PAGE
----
Indifference Synergism Antagonism
Log of number if viable bacteria/mL

No drug No drug No drug

Drug A
Drug A
Drug C
Drug B
Drug B
A+ C
A+ B

II III
I A+ B Drug A

Hours after inoculation


Antibiotic-related factors: Synergy
Synergy against Gram-negatives
Treating CF chest exacerbations with combinations of
antibiotics
Ticarcillin-clavulanate and tobramycin
Neutropenic patients with Gram-negative infections
Severe invasive Group-A streptococcal infections
Penicillin and clindamycin
The Council for Appropriate and Rational
Antibiotic Therapy (CARAT)

CARAT is an independent, multidisciplinary


panel of healthcare professionals, clinicians as
well as scientists, established to advocate the
appropriate and accurate use of antibiotics.

CARAT has developed 5 criteria to assist


healthcare providers in selecting the most
appropriate and accurate treatment regimens.
CARAT criteria
Evidence based results
Therapeutic benefits
Safety
Cost-Effectiveness
Optimal drug dose and duration
Shorter course, more aggressive therapy.
Evidence based results
In choosing an antibiotic, clinicians should consider
the clinical evidence demonstrating that the drug
is clinically and microbiologically appropriate, the
efficacy of the drug in well-designed clinical trials
and the antibiotic resistance pattern of local
region.
Well conducted, randomized, controlled clinical
trials provide the highest quality information for
making decisions.
Therapeutic Benefits
The key to applying evidence-based results and making
appropriate therapeutic choices for each patient
involves
determining the correct diagnosis and analyzing the
therapeutic benefits of possible treatments.

To maximize patient health and reduce unnecessary


prescribing, the therapeutic benefits of each drug
should be considered relative to the status of the
patients infection.
Therapeutic Benefits
The clinician must consider any evidence that a
particular antibiotic can result in a, clinical and
microbiologic cure as well as the treatment failures
associated with the absence of drug treatment.

If possible, the clinician should identify the


causative pathogen and use surveillance data on
regional antibiotic resistance patterns in selecting
the optimal therapeutic agent.
Safety
In treating patients with a particular drug, safety must
be weighed against efficacy.
Clinically applicable treatment strategies should be
chosen to maximize efficacy while minimizing side
effects.
In a study of the period between 1975 and 2000, 548
new chemical entities were approved for use in the
United States; 45 of these (8.2%) acquired new black-
box warnings and 16 (2.9%) were withdrawn from the
market during this time.
Of the 16 withdrawn from the market, 8 were
withdrawn within 2 years after their introduction.
Optimal Drug for Optimal Duration
Optimal drug selection requires finding the antimicrobial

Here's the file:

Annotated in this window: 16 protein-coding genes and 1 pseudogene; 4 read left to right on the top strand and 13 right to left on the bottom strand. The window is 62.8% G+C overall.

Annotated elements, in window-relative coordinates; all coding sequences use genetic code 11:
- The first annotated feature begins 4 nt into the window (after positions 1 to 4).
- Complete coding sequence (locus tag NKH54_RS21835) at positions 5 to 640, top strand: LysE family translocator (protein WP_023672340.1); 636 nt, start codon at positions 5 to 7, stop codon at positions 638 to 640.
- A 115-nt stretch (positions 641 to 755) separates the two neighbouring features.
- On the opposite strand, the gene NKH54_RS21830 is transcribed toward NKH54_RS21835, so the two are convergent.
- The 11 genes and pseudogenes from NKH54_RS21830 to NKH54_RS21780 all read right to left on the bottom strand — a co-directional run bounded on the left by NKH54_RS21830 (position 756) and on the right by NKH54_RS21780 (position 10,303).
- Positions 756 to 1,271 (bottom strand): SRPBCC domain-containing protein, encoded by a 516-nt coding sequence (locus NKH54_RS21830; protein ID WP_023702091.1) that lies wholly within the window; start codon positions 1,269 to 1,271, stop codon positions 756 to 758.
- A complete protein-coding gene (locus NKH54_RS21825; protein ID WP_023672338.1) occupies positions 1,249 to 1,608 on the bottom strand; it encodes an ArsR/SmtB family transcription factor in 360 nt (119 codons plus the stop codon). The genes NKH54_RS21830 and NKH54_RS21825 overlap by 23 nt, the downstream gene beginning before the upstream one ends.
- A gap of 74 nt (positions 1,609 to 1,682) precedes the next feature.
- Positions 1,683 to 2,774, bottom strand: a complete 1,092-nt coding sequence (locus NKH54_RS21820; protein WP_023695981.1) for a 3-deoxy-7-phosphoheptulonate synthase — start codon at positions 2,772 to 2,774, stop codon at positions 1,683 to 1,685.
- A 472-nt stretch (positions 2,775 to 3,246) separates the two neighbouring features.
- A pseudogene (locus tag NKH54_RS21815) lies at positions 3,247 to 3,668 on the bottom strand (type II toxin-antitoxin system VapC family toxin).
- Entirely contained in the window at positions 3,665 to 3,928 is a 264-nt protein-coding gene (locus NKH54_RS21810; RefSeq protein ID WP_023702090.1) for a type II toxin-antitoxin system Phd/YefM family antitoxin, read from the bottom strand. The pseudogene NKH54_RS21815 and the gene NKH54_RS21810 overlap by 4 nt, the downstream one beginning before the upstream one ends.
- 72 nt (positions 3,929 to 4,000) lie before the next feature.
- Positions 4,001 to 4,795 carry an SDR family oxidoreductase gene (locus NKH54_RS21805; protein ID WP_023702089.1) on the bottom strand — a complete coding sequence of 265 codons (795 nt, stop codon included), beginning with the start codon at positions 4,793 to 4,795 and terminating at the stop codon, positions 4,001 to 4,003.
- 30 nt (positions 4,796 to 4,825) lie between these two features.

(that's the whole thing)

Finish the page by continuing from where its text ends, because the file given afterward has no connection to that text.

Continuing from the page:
class and the specific member of that class that is best suited
to treat a particular infection.
Because empiric therapy is necessary in most cases, multiple
factors have to be considered.
Whether the etiologic agent is gram-positive or gram-negative?
whether a narrow or broad-spectrum agent should be chosen,
the resistance patterns of the likely pathogen to this drug, both
nationally and regionally, and
the individual patients medical history, including
recent antibiotic exposure.
Optimal duration means prescribing the
selected drug for the shortest amount of time
required for clinical and microbiologic
efficacy.
Decreased side effects
Increased patient adherence
Decreased promotion of resistance
Decreased cost
Cost effectiveness
Choosing inappropriate therapy is associated
with increased costs, including the cost of the
antibiotic and increases in overall costs of
medical care because of treatment failures
and adverse events.
Prophylactic use of antibiotics
Long acting Penicillin (Benzathine Penicillin) for prevention
of recurrent attack of group A beta hemolytic streptococcal
infection.
Children and other susceptible contacts of open case of
tuberculosis INH alone or in combination with rifampicin.
Malaria before visit from non endemic area to endemic
area, chloroquine or sulphamethoxazole + Pyrimethamine
propbhylaxis.
Meningococcal meningitis prophylaxis particularly during
epidemic for close contacts- sulphadiazine, Rifampicin,
Ciprofloxacin.
WHAT WE CAN DO ?
Educating Practitioners
Seminars

Panel discussion

Updates
Let the advertisements
not block your intelligence!

* Reading the fine print!

1. The drug is 10 times more potent


but may cause renal damage in some

2. The most effective antibiotic


for what?
At what cost?
What duration?
Educating Consumers

No self medication No own antibiotic kit Emphasis on dose


and duration
Essential drug list
Essential drugs are those that satisfy the needs
of the majority of the population.

They should therefore be available at all times,


in adequate amounts, and in the appropriate
dosage forms.
Standard Treatment Guidelines (SGTs)
A systematically developed statement to assist
practitioners in making decisions about
appropriate health care for specific
clinical conditions
These guidelines should be tailored to the
local situations and specific to levels of care
From national level to hospital level.
Key features of STGs
Simplicity
Credibility
Same standard for all levels
Drug supply based on STGs
Introduce in pre-service training
Dynamic (regular updates)
Handy pocket books
Surveillance